Monitor lab. Work as obtained: Hgb & Hct, Rh and type, cross match for 2 units RBCs, urinalysis, etc. Scheduled for ultrasound as ordered. Lab Work provides information about degree of blood loss; prepares for possible transfusion. Ultrasound provides info about the cause of bleeding

Decreased Cardiac Output

Placenta Previa is the development of placenta in the lower uterine segment partially or completely covering the internal cervical os. Placenta Previa causes bleeding. Due to large amounts of blood lost, the heart tries to pump faster in order to compensate for blood loss. As a result, the heart pumps faster with lesser blood pumped.

  • dysrhythmias
  • prolonged capillary refill
  • cold clammy skin
  • Dyspnea
  • restlessness
  • variations in BP reading
Nursing Diagnosis
  • Decreased cardiac output r/t altered contractility
  • Patient will participate and demonstrate activities that reduce the workload of the heart.
  • Patient will manifest hemodynamic stability.
Nursing Interventions Rationale
Establish Rapport To gain patient’s trust
Monitor Vital Signs To obtain baseline data
History taking To determine contributing factors
Assess patient condition To assess contributing factors
Review lab data For comparison with current normal values
Monitor BP & Pulse frequently To note response to activity
Provide information on test procedures To gin pt’s participation
Provide adequate rest & Reposition client To promote venous return
Encourage relaxation techniques To alleviate stress & anxiety
Elevate HOB To promote circulation
Encourage use of relaxation techniques To decrease tension level

Ineffective Tissue Perfusion

Placenta Previa causes painless and continuous bleeding. With bleeding, there is decreased Hemoglobin. Hemoglobin carries oxygen to different parts of the body. If there is decreased hemoglobin there is a failure to nourish the tissues at the capillary level.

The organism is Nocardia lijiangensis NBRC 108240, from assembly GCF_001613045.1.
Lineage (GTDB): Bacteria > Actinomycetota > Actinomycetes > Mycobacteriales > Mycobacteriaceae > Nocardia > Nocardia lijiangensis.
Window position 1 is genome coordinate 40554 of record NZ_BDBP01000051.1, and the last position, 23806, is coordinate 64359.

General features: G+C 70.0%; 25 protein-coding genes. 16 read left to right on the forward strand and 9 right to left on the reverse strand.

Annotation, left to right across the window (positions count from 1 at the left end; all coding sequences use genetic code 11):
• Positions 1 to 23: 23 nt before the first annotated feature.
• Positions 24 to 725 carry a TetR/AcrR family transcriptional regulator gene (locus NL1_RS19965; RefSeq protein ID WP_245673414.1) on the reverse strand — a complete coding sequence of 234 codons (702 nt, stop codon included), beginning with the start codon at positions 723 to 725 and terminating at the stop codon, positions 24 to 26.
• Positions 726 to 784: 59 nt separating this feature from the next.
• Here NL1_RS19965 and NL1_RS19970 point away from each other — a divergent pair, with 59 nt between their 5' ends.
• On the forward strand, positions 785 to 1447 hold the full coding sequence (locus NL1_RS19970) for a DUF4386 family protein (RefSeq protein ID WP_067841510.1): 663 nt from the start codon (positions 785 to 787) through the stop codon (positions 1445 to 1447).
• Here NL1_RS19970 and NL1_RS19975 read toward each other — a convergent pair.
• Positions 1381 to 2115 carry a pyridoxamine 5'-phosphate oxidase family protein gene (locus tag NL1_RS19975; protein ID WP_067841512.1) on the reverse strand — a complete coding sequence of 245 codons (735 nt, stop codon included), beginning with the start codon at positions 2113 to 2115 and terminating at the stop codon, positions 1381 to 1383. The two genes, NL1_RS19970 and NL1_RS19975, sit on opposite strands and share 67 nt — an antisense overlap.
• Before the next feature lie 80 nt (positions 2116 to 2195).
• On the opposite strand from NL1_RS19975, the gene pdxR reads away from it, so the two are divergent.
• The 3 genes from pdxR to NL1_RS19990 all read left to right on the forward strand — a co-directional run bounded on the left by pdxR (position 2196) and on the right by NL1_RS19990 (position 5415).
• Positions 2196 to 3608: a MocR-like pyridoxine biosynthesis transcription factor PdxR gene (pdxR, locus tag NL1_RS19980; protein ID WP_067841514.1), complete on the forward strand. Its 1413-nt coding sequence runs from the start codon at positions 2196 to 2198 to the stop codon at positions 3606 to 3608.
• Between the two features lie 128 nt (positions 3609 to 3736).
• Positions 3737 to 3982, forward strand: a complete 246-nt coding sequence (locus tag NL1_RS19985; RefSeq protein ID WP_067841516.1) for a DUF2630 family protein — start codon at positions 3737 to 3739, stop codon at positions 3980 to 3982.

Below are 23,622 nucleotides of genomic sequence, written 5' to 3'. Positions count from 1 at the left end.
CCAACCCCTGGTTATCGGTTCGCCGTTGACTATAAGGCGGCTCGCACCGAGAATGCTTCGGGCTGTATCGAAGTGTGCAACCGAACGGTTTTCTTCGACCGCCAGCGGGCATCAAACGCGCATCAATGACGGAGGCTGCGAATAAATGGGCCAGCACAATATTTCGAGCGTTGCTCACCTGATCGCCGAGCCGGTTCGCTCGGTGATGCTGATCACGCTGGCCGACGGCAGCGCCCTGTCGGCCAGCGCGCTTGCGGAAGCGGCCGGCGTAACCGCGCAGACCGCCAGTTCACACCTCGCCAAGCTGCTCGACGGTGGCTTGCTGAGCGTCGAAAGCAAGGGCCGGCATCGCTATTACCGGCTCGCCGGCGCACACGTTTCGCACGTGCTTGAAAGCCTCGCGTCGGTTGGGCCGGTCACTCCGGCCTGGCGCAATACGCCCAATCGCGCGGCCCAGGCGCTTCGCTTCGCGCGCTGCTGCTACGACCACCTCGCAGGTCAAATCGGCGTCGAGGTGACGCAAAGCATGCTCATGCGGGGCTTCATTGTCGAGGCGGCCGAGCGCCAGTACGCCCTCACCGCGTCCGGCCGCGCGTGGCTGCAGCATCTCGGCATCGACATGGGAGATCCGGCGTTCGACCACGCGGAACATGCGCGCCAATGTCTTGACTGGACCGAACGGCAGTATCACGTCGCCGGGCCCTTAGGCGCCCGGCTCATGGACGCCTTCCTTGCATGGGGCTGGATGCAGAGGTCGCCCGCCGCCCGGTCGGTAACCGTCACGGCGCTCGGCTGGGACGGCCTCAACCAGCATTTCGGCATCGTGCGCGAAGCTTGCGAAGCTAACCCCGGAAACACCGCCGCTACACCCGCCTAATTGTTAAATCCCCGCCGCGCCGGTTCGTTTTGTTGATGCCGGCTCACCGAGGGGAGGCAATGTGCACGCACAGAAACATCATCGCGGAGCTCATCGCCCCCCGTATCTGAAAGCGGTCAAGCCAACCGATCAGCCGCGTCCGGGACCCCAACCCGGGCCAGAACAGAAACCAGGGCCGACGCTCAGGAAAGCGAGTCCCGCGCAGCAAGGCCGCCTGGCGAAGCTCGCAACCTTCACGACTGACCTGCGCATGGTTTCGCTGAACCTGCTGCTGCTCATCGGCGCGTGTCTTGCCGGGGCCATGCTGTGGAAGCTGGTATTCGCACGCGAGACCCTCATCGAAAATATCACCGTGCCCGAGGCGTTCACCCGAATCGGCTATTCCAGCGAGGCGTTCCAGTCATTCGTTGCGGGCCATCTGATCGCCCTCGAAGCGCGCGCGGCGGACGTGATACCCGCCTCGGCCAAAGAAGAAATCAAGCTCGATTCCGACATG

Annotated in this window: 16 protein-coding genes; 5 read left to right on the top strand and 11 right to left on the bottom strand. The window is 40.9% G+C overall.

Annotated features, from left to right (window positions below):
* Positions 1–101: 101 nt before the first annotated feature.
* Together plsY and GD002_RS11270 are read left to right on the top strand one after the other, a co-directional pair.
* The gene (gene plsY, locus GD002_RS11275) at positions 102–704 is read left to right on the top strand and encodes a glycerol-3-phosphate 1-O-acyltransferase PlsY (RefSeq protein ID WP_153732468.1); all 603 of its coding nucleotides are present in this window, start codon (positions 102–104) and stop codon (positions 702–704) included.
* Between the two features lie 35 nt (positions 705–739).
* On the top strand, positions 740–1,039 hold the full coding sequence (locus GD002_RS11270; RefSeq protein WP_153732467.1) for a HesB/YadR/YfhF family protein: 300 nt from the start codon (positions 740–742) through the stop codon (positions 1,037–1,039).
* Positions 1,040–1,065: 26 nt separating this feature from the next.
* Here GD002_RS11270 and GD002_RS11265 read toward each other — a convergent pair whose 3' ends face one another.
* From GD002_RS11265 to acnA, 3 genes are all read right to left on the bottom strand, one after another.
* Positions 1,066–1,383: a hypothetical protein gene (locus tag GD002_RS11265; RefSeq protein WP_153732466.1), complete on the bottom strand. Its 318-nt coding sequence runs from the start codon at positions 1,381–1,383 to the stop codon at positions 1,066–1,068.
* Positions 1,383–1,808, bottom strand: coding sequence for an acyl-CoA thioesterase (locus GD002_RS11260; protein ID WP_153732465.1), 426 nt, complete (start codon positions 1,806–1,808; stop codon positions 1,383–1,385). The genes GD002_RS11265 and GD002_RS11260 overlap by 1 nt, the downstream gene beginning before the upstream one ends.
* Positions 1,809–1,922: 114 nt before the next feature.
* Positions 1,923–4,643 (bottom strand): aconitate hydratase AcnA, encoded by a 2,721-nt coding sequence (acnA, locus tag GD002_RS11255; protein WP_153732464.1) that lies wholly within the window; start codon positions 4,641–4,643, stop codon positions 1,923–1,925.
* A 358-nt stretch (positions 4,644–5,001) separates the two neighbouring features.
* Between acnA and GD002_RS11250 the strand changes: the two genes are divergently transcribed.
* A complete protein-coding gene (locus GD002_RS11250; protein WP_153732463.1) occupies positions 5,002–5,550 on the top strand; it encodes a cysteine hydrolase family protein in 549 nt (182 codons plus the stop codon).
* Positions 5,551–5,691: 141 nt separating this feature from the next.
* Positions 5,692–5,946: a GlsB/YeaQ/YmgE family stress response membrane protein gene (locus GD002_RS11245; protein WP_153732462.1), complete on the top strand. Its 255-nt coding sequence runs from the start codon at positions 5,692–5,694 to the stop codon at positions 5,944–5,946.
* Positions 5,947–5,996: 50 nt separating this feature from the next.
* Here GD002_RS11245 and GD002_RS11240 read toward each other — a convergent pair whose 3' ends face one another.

Patient may manifest

  • Restlessness
  • Confusion
  • Irritability
  • Manifest Body Weakness
  • Capillary refill more than 3 sec
  • Oliguria
Nursing Diagnosis
  • Ineffective tissue perfusion r/t decreased HgB concentration in blood & hypovolemia
  • Patient will demonstrate behaviors to improve circulation.
  • Patient will demonstrate increased perfusion as individually appropriate.
Nursing Interventions Rationale
Establish Rapport To gain patient’s trust
Monitor Vital Signs To obtain baseline data
Assess patient condition To assess contributing factors
Note customary baseline data (usual BP, weight, lab values) For comparison with current findings
Determine presence of dysrhythmias To identify alterations from normal
Perform blanch test To identify and determine adequate perfusion
Check for Homan’s Sign To determine presence of thrombus formation
Encourage quiet & restful environment To lessen O2 demand
Elevate HOB To promote circulation
Encourage use of relaxation techniques To decrease tension level